Musician Interview: Ms. Curran


Divya Agrawal

Louise Choi ‘17

Ms. Curran, a devoted music teacher and professional violinist, is currently teaching her twenty-third year at Ridge High School. She has helped send many of her students to prestigious music schools, well-known youth orchestras in New Jersey, and to Region II, All-State, and All-National Orchestras. When not teaching, she performs as a free-lance musician in the tri-state area.

Louise Choi (Reporter): Which courses do you teach at Ridge? Could you give a brief description of these courses?

Ms. Curran: I teach four classes: Enjoyment of Music, a course that educates students about the history of music in a similar way to how colleges teach; Chamber Orchestra, a string orchestra that consists of freshmen and sophomores; Symphony Orchestra, a full orchestra consisting of junior and senior string players, as well as winds, brass, and percussion that come in twice a week; and Lessons, which occur once a week during students’ lunch periods where I teach smaller groups of students.

LC: Speaking of orchestras, are you involved in any musical organizations outside of teaching at Ridge High School?

Ms. Curran: I am a freelance violinist, which means I play for various orchestras and people in the Greater Trenton Area. I am a member of Newtown Chamber Orchestra, Delaware Valley Philharmonic and the Greater Trenton Symphony Orchestra

LC: Where do you find musical inspiration?

Ms. Curran: I find musical inspiration from my students’ willingness to learn; outside endeavors, such as when my students perform at prestigious places and events; when my students are awarded for their talent, such as for the Governor’s School for the Arts; and from my fellow colleagues Mrs. Retzko, Mrs. Plagge and Mr. Zugale.

LC: When did you discover your passion for music, and why did you decide to become a professional musician and a music teacher?

Ms. Curran: I discovered my love and passion for music probably around when I was three, and, frankly speaking, I originally wanted to become a professional violinist and play in an orchestra … until my first year teaching at college. After realizing that my gift for teaching was bigger than originally thought, I decided to become a music teacher instead, and still fulfill my passion to perform by freelancing on violin in my free time.

LC: What are some of your biggest successes as a professional musician or a music teacher?

Ms. Curran: When I was invited to conduct Region II and Region III Intermediate Orchestras. I also thoroughly enjoyed having Dr. Sandra Dackow come in and work with the Ridge Orchestras. She thinks we have such a fantastic program. This is such a high compliment coming from her.  I’ve also encountered memorable experiences from teaching at a music camp called the American String Teachers Association (ASTA) that used to run at Rowan University. Most importantly, when I played with the Philadelphia Youth Orchestra from 1986-1993, it was incredible because I was able to travel to places such as South America and Germany while I was doing what I loved, which is playing as a violinist in a Symphony Orchestra.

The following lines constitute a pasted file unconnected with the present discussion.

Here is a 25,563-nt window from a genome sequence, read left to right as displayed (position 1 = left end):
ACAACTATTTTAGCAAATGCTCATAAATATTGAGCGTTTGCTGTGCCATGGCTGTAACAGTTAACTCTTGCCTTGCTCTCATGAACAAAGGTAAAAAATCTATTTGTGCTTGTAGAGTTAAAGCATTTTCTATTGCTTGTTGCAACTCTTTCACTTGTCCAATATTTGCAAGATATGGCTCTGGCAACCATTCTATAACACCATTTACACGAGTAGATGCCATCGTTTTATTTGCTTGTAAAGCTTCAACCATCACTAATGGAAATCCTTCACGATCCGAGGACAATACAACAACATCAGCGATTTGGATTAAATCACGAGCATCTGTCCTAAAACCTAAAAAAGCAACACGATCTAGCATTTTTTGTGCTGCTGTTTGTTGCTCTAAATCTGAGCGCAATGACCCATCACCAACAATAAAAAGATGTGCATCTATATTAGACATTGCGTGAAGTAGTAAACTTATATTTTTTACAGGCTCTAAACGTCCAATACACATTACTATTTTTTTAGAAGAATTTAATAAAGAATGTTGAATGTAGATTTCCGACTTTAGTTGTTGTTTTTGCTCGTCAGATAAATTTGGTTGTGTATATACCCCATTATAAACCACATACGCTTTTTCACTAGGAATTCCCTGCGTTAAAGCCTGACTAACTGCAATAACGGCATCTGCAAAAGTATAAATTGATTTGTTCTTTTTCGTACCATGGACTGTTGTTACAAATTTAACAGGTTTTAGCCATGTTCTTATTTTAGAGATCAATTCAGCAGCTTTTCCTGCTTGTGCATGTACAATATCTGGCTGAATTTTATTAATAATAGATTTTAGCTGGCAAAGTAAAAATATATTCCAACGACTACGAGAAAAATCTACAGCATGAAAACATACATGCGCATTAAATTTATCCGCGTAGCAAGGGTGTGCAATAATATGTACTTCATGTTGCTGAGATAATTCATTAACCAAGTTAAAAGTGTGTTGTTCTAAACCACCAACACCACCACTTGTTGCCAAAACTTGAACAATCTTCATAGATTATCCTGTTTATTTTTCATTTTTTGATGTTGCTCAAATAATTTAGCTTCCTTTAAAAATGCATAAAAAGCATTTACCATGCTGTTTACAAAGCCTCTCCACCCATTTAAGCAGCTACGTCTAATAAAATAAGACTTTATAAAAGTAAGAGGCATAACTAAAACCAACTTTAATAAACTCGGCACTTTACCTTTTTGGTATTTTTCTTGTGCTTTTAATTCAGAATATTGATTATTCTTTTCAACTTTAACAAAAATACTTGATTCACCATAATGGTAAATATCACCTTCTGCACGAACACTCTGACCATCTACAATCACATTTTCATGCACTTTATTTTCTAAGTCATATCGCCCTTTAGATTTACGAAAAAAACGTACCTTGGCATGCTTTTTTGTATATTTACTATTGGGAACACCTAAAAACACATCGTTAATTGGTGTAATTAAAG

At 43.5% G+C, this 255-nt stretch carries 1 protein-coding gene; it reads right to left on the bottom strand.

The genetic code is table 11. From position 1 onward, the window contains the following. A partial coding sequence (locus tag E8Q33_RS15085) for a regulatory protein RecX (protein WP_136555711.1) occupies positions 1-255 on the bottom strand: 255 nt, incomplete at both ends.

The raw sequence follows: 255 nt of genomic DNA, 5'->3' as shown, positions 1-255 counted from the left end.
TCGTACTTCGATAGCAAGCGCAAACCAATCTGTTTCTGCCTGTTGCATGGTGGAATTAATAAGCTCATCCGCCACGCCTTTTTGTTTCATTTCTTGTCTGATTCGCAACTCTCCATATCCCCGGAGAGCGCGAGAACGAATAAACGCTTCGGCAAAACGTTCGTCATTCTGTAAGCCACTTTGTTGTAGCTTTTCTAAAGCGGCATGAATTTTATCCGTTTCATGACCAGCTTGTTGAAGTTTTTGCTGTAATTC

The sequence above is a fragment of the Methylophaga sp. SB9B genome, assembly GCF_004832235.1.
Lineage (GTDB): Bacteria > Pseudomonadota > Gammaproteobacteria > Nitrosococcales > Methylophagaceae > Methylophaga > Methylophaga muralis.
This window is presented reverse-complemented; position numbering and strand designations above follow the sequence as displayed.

LC: What is your favorite part of being a music teacher?

Ms. Curran: I love seeing how the students enjoy themselves on the stage as much as I enjoy myself. I think it’s a magical experience for everyone and an even more of an outer-body experience for [me] as I glance around the gleaming and excited faces on my students. It really gets the adrenaline going.

LC: What are some of your favorite orchestral pieces, or musical pieces in general (for example, concertos, duet music, etc.)?

Ms. Curran: I’m fond of anything by Brahms, Rimsky-Korsakov, and Tchaikovsky, who are all leading composers of the Romantic Era [a period when composers shifted their attention towards evoking intense emotions from the audience]. The Romantic Era is my favorite musical era, because it has many emotional and passionate aspects.

LC: Lastly, do you have any advice you would like to offer to students who are thinking about becoming music teachers or professional musicians?

Ms. Curran: Yes. For those students who want to become music teachers, I strongly believe that you should stay the course. Even though there are so many changes that are happening to the education field, it is still such a rewarding profession. Also, stick with what you love to do, regardless of others’ opinions and attitudes towards your dream. And lastly, don’t do it for the money; instead, teach out of your love and passion for music. As for being a professional musician, many orchestras are folding due to the rough economy. Again, don’t decide to become a professional musician out of the alluring dream of fame and money. Only become a professional musician if you truly enjoy playing music.

The Ridge Music Department has many great electives and opportunities for performing in an ensemble of your choice. Come out also to enjoy a wonderful night of music at the Spring Orchestra Concert on Thursday, June 5th at 7 PM.